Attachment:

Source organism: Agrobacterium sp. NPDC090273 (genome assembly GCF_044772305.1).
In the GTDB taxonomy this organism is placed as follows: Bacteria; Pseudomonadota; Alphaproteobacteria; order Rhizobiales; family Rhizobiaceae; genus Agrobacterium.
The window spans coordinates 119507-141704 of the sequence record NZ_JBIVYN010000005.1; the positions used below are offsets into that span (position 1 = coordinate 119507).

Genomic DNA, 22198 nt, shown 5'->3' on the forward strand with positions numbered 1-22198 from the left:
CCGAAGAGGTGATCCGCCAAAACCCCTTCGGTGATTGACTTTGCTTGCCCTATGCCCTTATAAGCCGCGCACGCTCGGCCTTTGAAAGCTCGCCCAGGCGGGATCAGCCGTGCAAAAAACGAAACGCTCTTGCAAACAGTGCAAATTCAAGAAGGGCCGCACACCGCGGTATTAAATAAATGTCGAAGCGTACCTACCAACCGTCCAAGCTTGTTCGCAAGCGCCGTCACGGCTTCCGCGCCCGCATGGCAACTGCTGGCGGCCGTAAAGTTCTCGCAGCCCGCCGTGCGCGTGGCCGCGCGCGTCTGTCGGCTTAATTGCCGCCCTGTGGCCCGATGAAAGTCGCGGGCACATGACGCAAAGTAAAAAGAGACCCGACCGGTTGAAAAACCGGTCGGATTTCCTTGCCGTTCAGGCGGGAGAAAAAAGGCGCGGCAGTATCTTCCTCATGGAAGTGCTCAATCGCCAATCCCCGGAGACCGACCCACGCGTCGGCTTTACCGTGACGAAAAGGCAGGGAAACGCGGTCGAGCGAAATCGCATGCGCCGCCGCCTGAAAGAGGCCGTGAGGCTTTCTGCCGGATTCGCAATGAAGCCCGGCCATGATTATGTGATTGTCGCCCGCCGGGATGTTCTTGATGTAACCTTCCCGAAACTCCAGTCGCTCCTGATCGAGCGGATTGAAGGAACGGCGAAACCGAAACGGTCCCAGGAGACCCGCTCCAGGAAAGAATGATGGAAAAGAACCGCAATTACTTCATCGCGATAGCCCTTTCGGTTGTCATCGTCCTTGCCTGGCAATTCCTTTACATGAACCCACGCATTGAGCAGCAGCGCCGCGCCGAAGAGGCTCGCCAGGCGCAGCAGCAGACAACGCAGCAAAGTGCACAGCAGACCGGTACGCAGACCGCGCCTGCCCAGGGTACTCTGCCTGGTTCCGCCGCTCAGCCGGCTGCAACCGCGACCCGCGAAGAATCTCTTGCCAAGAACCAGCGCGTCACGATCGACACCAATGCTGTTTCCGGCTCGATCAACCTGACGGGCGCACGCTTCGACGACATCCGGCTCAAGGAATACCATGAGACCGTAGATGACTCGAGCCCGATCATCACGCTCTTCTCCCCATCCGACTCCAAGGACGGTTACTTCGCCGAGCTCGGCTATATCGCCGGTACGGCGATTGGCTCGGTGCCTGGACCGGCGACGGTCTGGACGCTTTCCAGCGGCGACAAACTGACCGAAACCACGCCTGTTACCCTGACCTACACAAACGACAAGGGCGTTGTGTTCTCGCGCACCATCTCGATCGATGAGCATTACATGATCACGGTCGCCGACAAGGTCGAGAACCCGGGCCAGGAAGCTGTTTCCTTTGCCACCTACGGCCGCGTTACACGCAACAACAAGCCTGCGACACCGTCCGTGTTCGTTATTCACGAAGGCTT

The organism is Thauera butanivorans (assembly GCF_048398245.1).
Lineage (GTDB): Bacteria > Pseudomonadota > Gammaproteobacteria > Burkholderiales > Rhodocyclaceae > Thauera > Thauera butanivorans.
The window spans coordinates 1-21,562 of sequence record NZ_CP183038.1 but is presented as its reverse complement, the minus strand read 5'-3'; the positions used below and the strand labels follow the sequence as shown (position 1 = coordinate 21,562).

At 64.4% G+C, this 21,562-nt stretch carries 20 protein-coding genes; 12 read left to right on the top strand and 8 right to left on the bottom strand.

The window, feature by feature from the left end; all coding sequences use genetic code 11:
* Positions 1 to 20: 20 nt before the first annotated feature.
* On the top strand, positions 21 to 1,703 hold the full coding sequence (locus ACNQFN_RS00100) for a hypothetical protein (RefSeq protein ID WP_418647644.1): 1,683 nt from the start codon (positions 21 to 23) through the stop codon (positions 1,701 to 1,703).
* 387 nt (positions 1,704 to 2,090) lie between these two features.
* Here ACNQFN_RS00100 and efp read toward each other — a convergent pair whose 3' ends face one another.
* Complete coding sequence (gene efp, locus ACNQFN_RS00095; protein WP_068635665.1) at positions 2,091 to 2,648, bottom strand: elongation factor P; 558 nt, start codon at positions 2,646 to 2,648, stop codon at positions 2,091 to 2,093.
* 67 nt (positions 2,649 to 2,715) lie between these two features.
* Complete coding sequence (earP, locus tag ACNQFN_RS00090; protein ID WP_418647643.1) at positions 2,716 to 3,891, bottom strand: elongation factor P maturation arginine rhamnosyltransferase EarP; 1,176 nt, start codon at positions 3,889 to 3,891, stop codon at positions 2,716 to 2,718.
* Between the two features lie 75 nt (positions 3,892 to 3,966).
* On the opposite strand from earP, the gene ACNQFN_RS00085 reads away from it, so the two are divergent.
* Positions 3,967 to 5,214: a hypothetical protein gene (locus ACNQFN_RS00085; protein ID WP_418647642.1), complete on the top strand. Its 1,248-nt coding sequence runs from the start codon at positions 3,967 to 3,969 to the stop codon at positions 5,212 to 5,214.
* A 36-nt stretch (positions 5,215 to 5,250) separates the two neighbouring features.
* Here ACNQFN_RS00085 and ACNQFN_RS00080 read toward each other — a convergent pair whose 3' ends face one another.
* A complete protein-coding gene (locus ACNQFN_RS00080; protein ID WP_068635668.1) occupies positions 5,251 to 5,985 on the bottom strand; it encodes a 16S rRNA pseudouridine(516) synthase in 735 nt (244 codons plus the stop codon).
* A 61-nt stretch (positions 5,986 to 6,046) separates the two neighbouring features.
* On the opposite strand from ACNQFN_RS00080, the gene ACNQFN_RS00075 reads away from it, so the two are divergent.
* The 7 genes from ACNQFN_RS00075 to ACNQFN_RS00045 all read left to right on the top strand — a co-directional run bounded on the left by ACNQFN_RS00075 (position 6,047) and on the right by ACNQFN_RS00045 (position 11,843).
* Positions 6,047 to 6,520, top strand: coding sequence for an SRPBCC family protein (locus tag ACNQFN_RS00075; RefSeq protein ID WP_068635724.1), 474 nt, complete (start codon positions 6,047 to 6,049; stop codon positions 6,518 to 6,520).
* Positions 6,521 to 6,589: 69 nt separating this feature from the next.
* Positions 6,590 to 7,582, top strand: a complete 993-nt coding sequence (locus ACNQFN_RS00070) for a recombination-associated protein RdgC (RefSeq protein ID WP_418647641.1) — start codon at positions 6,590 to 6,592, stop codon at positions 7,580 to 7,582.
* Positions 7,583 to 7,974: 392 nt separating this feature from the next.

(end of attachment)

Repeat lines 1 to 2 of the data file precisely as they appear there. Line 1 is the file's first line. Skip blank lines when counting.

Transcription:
Source organism: Agrobacterium sp. NPDC090273 (genome assembly GCF_044772305.1).
In the GTDB taxonomy this organism is placed as follows: Bacteria; Pseudomonadota; Alphaproteobacteria; order Rhizobiales; family Rhizobiaceae; genus Agrobacterium.